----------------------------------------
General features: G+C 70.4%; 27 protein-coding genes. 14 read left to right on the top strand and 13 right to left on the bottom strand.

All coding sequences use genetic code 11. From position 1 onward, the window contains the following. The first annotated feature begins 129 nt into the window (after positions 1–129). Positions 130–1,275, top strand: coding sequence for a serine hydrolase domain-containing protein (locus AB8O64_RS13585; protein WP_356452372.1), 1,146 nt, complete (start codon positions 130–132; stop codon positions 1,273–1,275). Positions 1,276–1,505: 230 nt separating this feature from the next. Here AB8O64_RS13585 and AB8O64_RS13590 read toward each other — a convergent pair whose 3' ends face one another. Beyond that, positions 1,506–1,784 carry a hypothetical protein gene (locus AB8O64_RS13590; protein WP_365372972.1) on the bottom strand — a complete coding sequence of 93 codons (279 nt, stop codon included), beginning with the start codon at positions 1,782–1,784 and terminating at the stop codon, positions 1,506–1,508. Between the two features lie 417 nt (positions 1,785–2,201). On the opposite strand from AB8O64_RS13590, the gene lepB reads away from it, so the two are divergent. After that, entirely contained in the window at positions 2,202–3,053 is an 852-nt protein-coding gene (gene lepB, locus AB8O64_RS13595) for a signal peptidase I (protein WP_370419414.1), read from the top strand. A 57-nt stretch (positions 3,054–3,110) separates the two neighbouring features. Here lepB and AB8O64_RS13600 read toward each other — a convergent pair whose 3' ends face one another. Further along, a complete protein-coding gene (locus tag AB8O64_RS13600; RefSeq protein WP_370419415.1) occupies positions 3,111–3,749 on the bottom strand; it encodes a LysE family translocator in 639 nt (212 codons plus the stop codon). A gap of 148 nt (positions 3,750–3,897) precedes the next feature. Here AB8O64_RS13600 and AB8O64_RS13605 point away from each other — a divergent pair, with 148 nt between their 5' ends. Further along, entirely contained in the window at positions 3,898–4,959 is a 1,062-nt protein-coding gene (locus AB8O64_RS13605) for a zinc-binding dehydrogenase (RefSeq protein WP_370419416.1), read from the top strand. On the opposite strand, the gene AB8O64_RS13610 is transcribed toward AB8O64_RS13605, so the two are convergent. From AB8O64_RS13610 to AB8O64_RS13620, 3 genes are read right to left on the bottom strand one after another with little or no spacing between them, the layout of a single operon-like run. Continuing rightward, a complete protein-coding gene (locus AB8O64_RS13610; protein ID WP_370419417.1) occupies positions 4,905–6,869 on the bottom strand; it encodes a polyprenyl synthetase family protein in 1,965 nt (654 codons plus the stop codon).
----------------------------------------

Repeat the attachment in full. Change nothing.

General features: G+C 70.4%; 27 protein-coding genes. 14 read left to right on the top strand and 13 right to left on the bottom strand.

All coding sequences use genetic code 11. From position 1 onward, the window contains the following. The first annotated feature begins 129 nt into the window (after positions 1–129). Positions 130–1,275, top strand: coding sequence for a serine hydrolase domain-containing protein (locus AB8O64_RS13585; protein WP_356452372.1), 1,146 nt, complete (start codon positions 130–132; stop codon positions 1,273–1,275). Positions 1,276–1,505: 230 nt separating this feature from the next. Here AB8O64_RS13585 and AB8O64_RS13590 read toward each other — a convergent pair whose 3' ends face one another. Beyond that, positions 1,506–1,784 carry a hypothetical protein gene (locus AB8O64_RS13590; protein WP_365372972.1) on the bottom strand — a complete coding sequence of 93 codons (279 nt, stop codon included), beginning with the start codon at positions 1,782–1,784 and terminating at the stop codon, positions 1,506–1,508. Between the two features lie 417 nt (positions 1,785–2,201). On the opposite strand from AB8O64_RS13590, the gene lepB reads away from it, so the two are divergent. After that, entirely contained in the window at positions 2,202–3,053 is an 852-nt protein-coding gene (gene lepB, locus AB8O64_RS13595) for a signal peptidase I (protein WP_370419414.1), read from the top strand. A 57-nt stretch (positions 3,054–3,110) separates the two neighbouring features. Here lepB and AB8O64_RS13600 read toward each other — a convergent pair whose 3' ends face one another. Further along, a complete protein-coding gene (locus tag AB8O64_RS13600; RefSeq protein WP_370419415.1) occupies positions 3,111–3,749 on the bottom strand; it encodes a LysE family translocator in 639 nt (212 codons plus the stop codon). A gap of 148 nt (positions 3,750–3,897) precedes the next feature. Here AB8O64_RS13600 and AB8O64_RS13605 point away from each other — a divergent pair, with 148 nt between their 5' ends. Further along, entirely contained in the window at positions 3,898–4,959 is a 1,062-nt protein-coding gene (locus AB8O64_RS13605) for a zinc-binding dehydrogenase (RefSeq protein WP_370419416.1), read from the top strand. On the opposite strand, the gene AB8O64_RS13610 is transcribed toward AB8O64_RS13605, so the two are convergent. From AB8O64_RS13610 to AB8O64_RS13620, 3 genes are read right to left on the bottom strand one after another with little or no spacing between them, the layout of a single operon-like run. Continuing rightward, a complete protein-coding gene (locus AB8O64_RS13610; protein ID WP_370419417.1) occupies positions 4,905–6,869 on the bottom strand; it encodes a polyprenyl synthetase family protein in 1,965 nt (654 codons plus the stop codon).